For silence to be warm it must have the rhythmic cadence of a heartbeat, the soothing texture of a wave-washed beach, the sensual treble of a windblown kiss. For, silence’s richness lies in its soft embrace and most especially. . . in its patient acceptance of being repeatedly broken by those who need noise to feel alive.
Being an adolescent is difficult enough – but when you have to compete for prime time attention with tripped out 30 years olds and the made-over crowd of the 45 plus . . . it must be down right annoying to be a contemporary teen.
It is difficult to be a good parent when our own unmet childhood needs subvert or take precedence over those of our children.
My whole childhood was spent being curious, analyzing, dreaming, creating, sketching. I was never lonely. Though the crime rate was significantly higher than today, I was never afraid to be alone in any part of our tough industrial city. I walked everywhere and nowhere for hours – discovering, observing and wondering – being sociable when encountering others but preferring silence. That no one recognized I had been gone most of a day pleased me. (Where adults are concerned, being invisible is sometimes a gift. . .)
Lacking physical prowess and coordination, I practiced sideline sportsmanship instead of sports. But despite being last chosen in playground activities and suffering from chronic daydreaming in class, I survived. . . with nary a syndrome nor a multifaceted deficit disorder applied to my child or adolescent being. Oddly, no one seemed perturbed by my being “different” – least of all, me.
By the age of 16, I was on my own – a stock clerk, living in a boarding house. . . blissfully being and becoming whatever it is we all become at one point.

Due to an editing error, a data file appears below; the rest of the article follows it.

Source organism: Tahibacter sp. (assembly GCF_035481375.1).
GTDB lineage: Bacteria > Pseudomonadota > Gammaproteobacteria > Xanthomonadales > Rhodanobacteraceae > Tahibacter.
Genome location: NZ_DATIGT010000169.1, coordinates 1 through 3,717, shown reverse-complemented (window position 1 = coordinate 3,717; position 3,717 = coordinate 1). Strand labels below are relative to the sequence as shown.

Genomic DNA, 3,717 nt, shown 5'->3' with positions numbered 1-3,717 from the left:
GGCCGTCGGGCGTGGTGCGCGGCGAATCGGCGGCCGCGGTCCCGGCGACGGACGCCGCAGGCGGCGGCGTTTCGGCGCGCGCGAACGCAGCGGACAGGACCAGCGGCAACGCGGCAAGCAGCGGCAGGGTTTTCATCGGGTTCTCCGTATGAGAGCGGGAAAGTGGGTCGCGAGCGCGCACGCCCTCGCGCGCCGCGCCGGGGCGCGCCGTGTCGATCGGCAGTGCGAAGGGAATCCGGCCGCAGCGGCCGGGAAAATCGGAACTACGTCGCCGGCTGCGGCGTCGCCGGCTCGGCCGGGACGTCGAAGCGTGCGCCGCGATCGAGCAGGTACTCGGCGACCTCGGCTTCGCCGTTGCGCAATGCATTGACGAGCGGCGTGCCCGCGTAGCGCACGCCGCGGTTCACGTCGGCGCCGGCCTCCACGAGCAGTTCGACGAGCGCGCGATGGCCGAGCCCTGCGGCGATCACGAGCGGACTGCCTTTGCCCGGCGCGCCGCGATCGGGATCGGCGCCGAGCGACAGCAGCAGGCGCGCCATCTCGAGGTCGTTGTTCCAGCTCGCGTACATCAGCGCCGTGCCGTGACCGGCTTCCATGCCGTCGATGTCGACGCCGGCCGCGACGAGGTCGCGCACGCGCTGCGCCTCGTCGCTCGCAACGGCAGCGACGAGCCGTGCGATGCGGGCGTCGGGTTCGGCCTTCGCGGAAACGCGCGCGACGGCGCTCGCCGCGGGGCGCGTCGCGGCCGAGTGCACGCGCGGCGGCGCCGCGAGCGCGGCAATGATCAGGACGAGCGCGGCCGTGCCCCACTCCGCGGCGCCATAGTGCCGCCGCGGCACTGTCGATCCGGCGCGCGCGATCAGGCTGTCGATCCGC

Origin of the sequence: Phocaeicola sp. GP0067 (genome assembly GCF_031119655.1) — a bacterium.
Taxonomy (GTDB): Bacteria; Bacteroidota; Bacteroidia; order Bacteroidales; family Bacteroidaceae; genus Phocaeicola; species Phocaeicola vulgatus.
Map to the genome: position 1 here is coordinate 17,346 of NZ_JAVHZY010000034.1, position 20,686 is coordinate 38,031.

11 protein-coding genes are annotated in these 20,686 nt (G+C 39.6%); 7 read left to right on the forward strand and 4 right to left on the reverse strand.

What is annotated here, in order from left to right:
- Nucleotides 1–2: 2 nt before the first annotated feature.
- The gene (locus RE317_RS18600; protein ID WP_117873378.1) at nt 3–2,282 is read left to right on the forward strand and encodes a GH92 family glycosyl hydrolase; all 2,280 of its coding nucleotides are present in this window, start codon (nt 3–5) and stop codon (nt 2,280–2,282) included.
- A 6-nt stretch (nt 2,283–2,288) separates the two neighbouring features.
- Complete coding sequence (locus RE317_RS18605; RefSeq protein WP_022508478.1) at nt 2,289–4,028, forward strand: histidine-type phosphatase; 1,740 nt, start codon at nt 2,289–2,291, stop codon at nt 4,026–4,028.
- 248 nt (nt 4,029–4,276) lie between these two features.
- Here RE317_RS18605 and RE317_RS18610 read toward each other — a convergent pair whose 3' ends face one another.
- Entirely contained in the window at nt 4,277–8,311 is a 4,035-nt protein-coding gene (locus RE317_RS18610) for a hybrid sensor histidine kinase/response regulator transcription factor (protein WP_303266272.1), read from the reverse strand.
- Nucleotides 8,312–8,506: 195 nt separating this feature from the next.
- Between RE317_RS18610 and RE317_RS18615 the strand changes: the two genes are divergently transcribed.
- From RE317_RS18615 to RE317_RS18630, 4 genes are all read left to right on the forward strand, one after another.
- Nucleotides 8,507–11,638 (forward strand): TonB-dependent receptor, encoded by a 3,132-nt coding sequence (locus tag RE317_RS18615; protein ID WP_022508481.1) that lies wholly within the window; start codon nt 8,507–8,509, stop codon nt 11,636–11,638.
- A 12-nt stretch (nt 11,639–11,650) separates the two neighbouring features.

And so. . . looking back. . . wondering as I have always done. . . What would my life have been? And who and what would I be now. . . if, like today’s hovered-over children, I had been forced to live a more ordained and most euphemistically called “normal childhood”?
There is no more vacuous statement than: “I am beautiful”.
Handwriting is to identity what keyboarding is to anonymity.
A well designed playground is one in which parents (if they must be there) play their role from the sidelines – i.e.: looking appropriately worried, waiting for the inevitable fall and cringing at the very moments most children screech with joy. At best, playgrounds of merit are those which have been designed with no parent presence in mind. Let “them who insists” on overseeing play – something about which they know nothing – stand – wishing they were home. . . where they should be anyway.
The childhoods many of us claim to have lost or missed are more often than not childhoods “myth’d”.
Limiter les enfants à l’enfance, les adolescents à l’adolescence, permet aux adultes de ne jamais leur ouvrir la porte à la vie adulte.
(Relegating children to childhood and teens to adolescence justifies blocking them entry into adulthood.)
When we see danger in everybody and everything, we instill fear in children. That, in turn, erodes their innate daring, curiosity and all manner of creative potential.